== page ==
Text: 2 Corinthians 12:7-9

All-Sufficient Grace of Christ (Full Sermon Manuscript)

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Background:

Paul wrote this letter in a more apologetic, argumentative, or lawyer-like tone addressing the false accusations against him by fake Christian leaders.

Thorn in the flesh: (1) Paul’s inner psychological struggles; (2) Paul’s opponents, who continued to persecute him; (3) some kind of physical affliction; or (4) some kind of demonic harassment.

Main Idea:

The thorn is a messenger from Satan designed to torment Paul. But God has a purpose for the thorn. What Satan intended for evil; God turned for good. *Like Joseph the Dreamer, in Genesis 50:19-21:

“But Joseph said to them, “Don’t be afraid. Am I in the place of God? You intended to harm me, but God intended it for good to accomplish what is now being done, the saving of many lives. So then, don’t be afraid. I will provide for you and your children.” And he reassured them and spoke kindly to them.

Jesus did not take away the thorn; Jesus gave Paul more of himself (v 9). Jesus said, “what you need is more of me”. Al Mohler commented, “God’s solution to earthly suffering is not to take away the trials to make earth a paradise. His answer to suffering is to give us more of himself and his all-sufficient grace so that we have enough to endure the trials.”

Application:

  1. Growing through Trials
  2. Grasping the all-sufficient Grace of Christ
  3. Glorifying God’s Power in Our Lives

Conclusion:

We need extraordinary measures in extraordinary times. We do not want a stagnant kind of life—no progress and is bound to fail. We ought to mitigate this situation both in our personal lives and communal life by depending on the grace of God by growing through trials, grasping Christ more, and glorifying God in all circumstances.

 

Ptr. John Paul Arceno
UCBC New Jersey
May 1, 2022

 

This section is an excerpt only; download the full manuscript here.

 

 

Text: Habakkuk 1:1-4; 2:4; 3:17-19

Habakkuk’s Objections and Response on Pain and Suffering (Sermon Manuscript)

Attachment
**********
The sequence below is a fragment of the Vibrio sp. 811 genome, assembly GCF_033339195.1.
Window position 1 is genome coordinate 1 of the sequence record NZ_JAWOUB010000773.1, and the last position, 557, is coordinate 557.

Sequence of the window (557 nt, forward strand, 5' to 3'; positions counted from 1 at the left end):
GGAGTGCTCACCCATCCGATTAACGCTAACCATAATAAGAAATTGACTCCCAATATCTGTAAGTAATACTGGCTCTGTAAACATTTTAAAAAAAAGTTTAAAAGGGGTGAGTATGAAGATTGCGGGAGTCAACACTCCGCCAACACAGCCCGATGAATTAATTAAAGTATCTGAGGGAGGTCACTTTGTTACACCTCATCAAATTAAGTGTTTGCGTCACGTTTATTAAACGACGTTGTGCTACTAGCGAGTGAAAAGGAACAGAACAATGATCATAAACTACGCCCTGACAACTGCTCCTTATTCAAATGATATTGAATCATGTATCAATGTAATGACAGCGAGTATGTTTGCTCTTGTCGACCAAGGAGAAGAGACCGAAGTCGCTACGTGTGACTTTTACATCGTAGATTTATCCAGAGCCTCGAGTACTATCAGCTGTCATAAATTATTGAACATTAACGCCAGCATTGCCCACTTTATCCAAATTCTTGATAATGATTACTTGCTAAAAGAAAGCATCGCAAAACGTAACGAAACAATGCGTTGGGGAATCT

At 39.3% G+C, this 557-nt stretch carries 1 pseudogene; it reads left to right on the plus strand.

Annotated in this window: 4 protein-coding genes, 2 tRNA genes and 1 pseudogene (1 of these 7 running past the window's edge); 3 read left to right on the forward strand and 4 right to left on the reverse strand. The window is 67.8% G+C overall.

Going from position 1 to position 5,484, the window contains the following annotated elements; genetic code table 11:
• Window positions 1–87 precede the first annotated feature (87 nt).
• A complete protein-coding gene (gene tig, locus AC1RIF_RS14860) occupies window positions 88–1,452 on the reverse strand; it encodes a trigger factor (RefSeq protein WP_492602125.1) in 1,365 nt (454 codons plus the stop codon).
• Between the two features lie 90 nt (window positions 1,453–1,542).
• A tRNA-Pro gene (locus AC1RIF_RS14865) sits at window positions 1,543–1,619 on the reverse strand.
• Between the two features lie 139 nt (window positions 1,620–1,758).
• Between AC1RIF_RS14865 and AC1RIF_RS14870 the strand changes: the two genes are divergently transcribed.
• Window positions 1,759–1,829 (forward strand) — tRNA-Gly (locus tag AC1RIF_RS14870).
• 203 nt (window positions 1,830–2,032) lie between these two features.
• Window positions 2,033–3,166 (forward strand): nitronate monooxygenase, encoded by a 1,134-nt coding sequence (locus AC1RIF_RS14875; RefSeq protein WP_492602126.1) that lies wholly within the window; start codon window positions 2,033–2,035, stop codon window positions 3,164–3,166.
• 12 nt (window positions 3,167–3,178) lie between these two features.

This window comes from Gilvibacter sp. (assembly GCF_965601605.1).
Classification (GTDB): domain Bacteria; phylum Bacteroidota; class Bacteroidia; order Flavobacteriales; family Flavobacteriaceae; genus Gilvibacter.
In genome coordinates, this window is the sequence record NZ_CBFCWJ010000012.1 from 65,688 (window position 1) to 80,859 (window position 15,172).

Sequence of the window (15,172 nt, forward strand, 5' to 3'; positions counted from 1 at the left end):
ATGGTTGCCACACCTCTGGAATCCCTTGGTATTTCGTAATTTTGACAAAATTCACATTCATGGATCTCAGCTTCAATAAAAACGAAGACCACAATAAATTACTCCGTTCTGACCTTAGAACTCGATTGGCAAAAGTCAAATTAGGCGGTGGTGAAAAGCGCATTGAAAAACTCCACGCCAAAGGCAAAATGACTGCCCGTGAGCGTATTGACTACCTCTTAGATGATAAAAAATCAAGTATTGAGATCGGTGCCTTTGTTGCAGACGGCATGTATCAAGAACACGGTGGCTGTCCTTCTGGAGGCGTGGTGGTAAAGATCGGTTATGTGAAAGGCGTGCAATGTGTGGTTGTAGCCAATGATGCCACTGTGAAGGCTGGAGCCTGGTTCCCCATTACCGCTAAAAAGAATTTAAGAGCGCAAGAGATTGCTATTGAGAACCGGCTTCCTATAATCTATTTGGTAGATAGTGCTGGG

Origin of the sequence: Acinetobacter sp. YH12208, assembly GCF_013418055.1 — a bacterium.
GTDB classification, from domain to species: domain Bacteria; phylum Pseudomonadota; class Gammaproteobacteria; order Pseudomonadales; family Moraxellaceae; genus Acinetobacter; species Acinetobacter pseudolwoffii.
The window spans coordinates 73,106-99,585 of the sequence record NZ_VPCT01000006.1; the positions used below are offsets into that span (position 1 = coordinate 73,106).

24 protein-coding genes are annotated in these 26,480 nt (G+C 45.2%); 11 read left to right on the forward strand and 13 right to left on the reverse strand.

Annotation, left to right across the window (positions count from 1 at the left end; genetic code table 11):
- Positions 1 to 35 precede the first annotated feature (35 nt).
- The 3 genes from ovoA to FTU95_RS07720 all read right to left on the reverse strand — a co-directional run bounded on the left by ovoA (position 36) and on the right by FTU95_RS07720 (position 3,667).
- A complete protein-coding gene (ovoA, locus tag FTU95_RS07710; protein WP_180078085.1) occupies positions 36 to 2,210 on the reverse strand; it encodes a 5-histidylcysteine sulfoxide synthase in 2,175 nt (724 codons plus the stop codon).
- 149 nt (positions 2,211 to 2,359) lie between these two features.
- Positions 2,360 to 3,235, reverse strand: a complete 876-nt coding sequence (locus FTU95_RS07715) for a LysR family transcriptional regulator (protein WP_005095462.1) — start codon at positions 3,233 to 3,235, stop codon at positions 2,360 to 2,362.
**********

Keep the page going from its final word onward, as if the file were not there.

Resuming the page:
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Introduction:

Pain is the ultimate teacher. (Roger Collier)

C.S. Lewis said, “We were promised sufferings. They were part of the program. We were even told in Matthew ‘Blessed are they that mourn.’” Indeed, pain has been present since the beginning of life—mothers feel the pain of birth—and until the last moment of life—death.

Main Idea:

  • Habakkuk complained and lamented to God. He was questioning God. (1:1-4, 13)
  • God answered that he was already at work even before Habakkuk’s complaints. (1:5-11)
  • Perfect time – never delays. (2:3) Other people rely on their might, power, riches, and possession. (2:4a) – The kind of faith that Habakkuk describes, and that the NT authors promote, is continuing trust in God and clinging to God’s promises, even in the darkest days.
  • But Christians—the called out righteous ones—are to live by faith. (2:4b)

How did Christ respond?

Matthew 26:36-45: Jesus prayed three times – in this the same story, in Luke’s version, he said, “And being in anguish, he prayed more earnestly, and his sweat was like drops of blood falling to the ground” (22:44).

Christ sympathizes with you, in Hebrews 4:15, “For we do not have a high priest who cannot sympathize with our weaknesses, but One who has been tempted in all things as we are, yet without sin.” Dane Ortlund explained that “In our pain, Jesus is pained…His human nature engages our troubles comprehensively. His is a love that cannot be held back when he sees his people in pain. Jesus is able to sympathize. He “co-suffers” with us.”

Conclusion:

Same with Jesus, Habakkuk’s response was prayer. As Christians, this is our default setting. NT Wright says, “That is our vocation: to be in prayer, perhaps wordless prayer, at the point where the world is in pain.” (the temptation to be pragmatic or solution-oriented).
Habakkuk 3:17-19, Rejoicing! Yet even amid suffering and loss, Habakkuk has learned that he can trust God, and with that trust comes great joy, not in circumstances but in God himself: yet I will rejoice in the LORD; I will take joy in the God of my salvation. Yahweh has become Habakkuk’s strength.

 

Ptr. John Paul Arceno
UCBC New Jersey
March 13, 2022

 

This section is an excerpt only; download the full manuscript here.